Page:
Psychiatric Evaluation

An evaluation to address issues of parenting capacity and the best interests of the child in light of allegations of exaggeration, fabrication, and/or inducement of illness in a child by a parent is a complex process and ideally should be performed in the context of a forensic evaluation. When courts are involved, such evaluation is strongly recommended to inform and expedite decision making. Evaluations that are limited and attempted without court sanction are often not only unhelpful but also harmful; integration of all of the material about the child,

Table 12-2. Munchausen by proxy protocol for hospitals and health care facilities

Obtain individual and group case consultation with relevant medical specialties and a consultant knowledgeable about Munchausen by proxy.

Notify and consult with hospital child protection and legal staff.

Outline conditions under which covert staff or electronic surveillance would be initiated as a routine element of the protocol, as well as specification of who has the authority to initiate covert staff or electronic surveillance.

Describe how the mandated reporting requirement will be accomplished, including designation of a specific person to make the mandated report, content of the report to be made to state child protection authorities, and coordination with child protection.

Implement child safety initiatives such as the following:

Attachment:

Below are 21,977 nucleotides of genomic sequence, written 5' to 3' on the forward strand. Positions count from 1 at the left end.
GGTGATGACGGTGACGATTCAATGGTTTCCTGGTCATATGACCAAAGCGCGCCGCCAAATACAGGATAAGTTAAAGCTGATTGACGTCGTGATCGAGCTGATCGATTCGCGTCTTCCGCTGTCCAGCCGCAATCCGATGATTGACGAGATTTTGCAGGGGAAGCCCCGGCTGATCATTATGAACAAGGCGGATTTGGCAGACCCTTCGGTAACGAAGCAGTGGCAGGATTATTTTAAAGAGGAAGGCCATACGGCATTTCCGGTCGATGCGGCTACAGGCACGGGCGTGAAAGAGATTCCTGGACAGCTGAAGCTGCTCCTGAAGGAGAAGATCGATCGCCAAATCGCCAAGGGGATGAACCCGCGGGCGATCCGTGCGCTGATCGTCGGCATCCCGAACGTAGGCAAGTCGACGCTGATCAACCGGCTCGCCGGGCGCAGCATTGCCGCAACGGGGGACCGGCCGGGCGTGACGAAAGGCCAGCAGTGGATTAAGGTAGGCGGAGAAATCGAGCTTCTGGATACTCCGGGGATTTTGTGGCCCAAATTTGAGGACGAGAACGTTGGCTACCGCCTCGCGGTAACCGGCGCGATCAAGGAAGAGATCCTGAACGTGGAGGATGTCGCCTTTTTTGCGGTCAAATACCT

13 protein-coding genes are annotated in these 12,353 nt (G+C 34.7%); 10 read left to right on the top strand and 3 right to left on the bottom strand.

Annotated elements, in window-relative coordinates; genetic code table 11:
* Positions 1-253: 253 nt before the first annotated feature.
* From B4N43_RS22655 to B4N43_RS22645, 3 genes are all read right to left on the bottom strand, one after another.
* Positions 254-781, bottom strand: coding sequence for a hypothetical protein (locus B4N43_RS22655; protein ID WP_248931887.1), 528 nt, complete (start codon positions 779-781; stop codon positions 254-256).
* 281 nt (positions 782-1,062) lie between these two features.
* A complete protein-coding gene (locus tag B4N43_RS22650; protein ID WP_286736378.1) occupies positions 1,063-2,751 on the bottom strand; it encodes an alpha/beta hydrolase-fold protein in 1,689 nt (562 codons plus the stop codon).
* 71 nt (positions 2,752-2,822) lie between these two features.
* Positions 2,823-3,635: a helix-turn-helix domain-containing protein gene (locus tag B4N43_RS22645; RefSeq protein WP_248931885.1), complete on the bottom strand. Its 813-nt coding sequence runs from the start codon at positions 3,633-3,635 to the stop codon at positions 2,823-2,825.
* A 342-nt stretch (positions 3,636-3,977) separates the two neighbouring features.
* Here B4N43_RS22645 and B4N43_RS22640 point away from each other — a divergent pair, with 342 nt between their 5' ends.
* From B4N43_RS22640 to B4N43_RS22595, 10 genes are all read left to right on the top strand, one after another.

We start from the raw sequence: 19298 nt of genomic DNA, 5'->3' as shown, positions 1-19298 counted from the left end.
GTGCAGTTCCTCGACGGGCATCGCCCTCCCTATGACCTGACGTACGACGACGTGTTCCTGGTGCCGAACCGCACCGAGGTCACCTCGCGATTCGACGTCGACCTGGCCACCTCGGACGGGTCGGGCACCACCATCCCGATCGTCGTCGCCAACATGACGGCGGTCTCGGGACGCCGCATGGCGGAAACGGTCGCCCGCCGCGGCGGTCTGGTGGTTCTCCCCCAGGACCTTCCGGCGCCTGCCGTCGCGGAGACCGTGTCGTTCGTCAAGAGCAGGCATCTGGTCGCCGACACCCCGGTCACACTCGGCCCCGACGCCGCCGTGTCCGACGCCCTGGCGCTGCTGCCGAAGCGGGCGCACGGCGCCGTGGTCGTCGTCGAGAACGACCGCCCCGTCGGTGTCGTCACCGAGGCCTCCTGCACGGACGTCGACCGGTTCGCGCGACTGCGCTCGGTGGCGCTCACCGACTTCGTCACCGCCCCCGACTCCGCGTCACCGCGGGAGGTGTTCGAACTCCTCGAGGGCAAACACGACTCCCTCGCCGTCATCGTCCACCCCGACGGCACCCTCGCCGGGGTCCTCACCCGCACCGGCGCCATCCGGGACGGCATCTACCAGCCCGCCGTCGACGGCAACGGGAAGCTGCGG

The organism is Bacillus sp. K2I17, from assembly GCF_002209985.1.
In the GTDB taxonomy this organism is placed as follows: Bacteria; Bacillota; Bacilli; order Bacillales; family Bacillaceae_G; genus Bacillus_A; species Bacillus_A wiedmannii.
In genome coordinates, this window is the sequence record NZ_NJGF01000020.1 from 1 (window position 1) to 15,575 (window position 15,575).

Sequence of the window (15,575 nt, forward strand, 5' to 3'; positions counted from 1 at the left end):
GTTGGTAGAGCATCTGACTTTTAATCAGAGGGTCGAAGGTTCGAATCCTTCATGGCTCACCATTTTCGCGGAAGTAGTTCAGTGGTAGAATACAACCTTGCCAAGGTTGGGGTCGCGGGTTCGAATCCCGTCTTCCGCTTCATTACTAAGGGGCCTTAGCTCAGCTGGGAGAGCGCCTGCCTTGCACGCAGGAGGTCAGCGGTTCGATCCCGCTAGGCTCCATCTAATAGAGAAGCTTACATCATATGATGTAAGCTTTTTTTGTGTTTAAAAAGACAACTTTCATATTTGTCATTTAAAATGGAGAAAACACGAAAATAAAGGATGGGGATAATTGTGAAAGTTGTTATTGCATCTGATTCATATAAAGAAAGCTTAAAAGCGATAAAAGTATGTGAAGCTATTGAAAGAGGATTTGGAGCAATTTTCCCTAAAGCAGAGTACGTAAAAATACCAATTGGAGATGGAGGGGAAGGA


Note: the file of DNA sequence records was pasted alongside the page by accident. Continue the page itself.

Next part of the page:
- Intensively monitor or temporarily suspend parent-child and family-child contact pending more definitive diagnosis and/or the involvement of child protection authorities.

- Have in place a procedure by which a preemptive court order bars removal of the child by parents, or initiate a protocol permitted under state law by which a physician might place a "hold" on discharge pending notification of the court. Indicate steps to be followed in the event a parent attempts to remove a child against medical advice, including the role to be played by hospital security.

Designate a single source of information to whom the family or others with an interest in the case can turn for reliable information regarding the situation and the condition of the child.

Source. Adapted from Kinscherff R, Ayoub C: "Legal Issues in Munchausen by Proxy," in The Treatment of Child Abuse. Edited by R. Reece. Baltimore, MD, Johns Hopkins University Press, 2000, pp. 242-267. Used with permission.

parent, and family is needed to reach the best-documented independent evaluation.

In carrying out a psychological assessment in a primary care setting, evaluators should be aware of the need for comprehensive integrated evaluation and acknowledge the limitations of evaluations performed during a child's relatively brief stay in the hospital. In a comprehensive integrated evaluation (Sanders and Bursch 2002; Schreier et al. 2009), the focus of the assessment is on the caregiver-child interactional patterns. The details of this evaluation are outlined in Table 12-3. For more details about forensic assessment, see Sanders and Bursch (2002).

Although such an evaluation is extensive, the complexity of the MBP situation usually requires comprehensiveness so that juvenile and family courts can proceed with findings and dispositional issues that focus on the child's best interests. Ideally, a court-ordered evaluation provides the evaluators with the neutrality and the court's authority to work with all parties and to request the court's support in gaining access to individuals and records.

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